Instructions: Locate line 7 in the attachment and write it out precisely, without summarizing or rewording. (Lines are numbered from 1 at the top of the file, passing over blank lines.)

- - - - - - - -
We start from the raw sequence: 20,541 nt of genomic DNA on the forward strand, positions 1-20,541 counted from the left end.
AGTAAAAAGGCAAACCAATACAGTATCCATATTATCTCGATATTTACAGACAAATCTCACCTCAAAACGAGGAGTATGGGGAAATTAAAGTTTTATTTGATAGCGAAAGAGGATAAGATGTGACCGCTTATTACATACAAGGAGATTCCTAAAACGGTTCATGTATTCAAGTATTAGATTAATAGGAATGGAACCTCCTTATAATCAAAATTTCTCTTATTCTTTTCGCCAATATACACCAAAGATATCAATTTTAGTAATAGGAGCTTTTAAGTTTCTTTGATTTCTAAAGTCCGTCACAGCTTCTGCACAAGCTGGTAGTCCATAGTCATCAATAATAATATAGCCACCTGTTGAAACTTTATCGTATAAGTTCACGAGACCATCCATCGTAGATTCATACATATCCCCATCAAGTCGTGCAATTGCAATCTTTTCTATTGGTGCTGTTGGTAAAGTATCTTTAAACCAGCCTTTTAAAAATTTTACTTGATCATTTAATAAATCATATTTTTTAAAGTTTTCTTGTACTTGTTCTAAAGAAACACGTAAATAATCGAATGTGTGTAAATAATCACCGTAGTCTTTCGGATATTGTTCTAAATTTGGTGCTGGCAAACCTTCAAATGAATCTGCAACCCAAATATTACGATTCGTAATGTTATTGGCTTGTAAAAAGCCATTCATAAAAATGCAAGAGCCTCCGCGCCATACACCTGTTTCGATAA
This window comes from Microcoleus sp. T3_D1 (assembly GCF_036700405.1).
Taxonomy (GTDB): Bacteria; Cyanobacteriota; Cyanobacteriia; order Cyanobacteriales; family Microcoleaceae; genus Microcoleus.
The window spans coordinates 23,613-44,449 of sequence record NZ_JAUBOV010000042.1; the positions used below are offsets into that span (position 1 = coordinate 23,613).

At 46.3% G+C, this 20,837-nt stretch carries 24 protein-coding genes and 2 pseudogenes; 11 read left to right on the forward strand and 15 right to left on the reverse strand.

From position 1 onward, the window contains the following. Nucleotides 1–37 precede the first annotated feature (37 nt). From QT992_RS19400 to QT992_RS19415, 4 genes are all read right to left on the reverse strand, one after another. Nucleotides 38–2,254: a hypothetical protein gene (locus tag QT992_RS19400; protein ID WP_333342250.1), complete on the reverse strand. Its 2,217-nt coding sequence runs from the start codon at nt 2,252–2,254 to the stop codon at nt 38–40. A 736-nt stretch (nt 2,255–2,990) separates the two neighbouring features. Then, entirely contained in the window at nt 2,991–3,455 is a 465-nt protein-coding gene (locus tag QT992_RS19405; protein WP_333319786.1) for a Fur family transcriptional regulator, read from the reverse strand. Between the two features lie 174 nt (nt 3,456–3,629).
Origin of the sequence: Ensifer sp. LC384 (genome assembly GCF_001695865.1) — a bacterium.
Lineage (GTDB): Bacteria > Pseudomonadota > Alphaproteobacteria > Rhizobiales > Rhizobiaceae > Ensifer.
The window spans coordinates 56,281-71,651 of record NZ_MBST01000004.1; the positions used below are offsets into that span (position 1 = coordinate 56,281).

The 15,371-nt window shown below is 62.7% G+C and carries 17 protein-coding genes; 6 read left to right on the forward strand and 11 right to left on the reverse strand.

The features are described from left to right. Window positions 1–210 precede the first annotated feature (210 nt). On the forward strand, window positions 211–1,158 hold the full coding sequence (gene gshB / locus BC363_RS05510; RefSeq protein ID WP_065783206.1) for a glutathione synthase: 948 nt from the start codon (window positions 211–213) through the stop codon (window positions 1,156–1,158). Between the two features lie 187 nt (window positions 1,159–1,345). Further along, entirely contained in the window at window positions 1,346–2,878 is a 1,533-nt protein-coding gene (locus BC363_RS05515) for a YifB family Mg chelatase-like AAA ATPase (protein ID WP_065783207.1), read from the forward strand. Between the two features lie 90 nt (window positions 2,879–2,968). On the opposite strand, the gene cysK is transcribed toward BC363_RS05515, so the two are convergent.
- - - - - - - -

From position 1 onward, the window contains the following. Nucleotides 1–37 precede the first annotated feature (37 nt). From QT992_RS19400 to QT992_RS19415, 4 genes are all read right to left on the reverse strand, one after another. Nucleotides 38–2,254: a hypothetical protein gene (locus tag QT992_RS19400; protein ID WP_333342250.1), complete on the reverse strand. Its 2,217-nt coding sequence runs from the start codon at nt 2,252–2,254 to the stop codon at nt 38–40. A 736-nt stretch (nt 2,255–2,990) separates the two neighbouring features. Then, entirely contained in the window at nt 2,991–3,455 is a 465-nt protein-coding gene (locus tag QT992_RS19405; protein WP_333319786.1) for a Fur family transcriptional regulator, read from the reverse strand. Between the two features lie 174 nt (nt 3,456–3,629).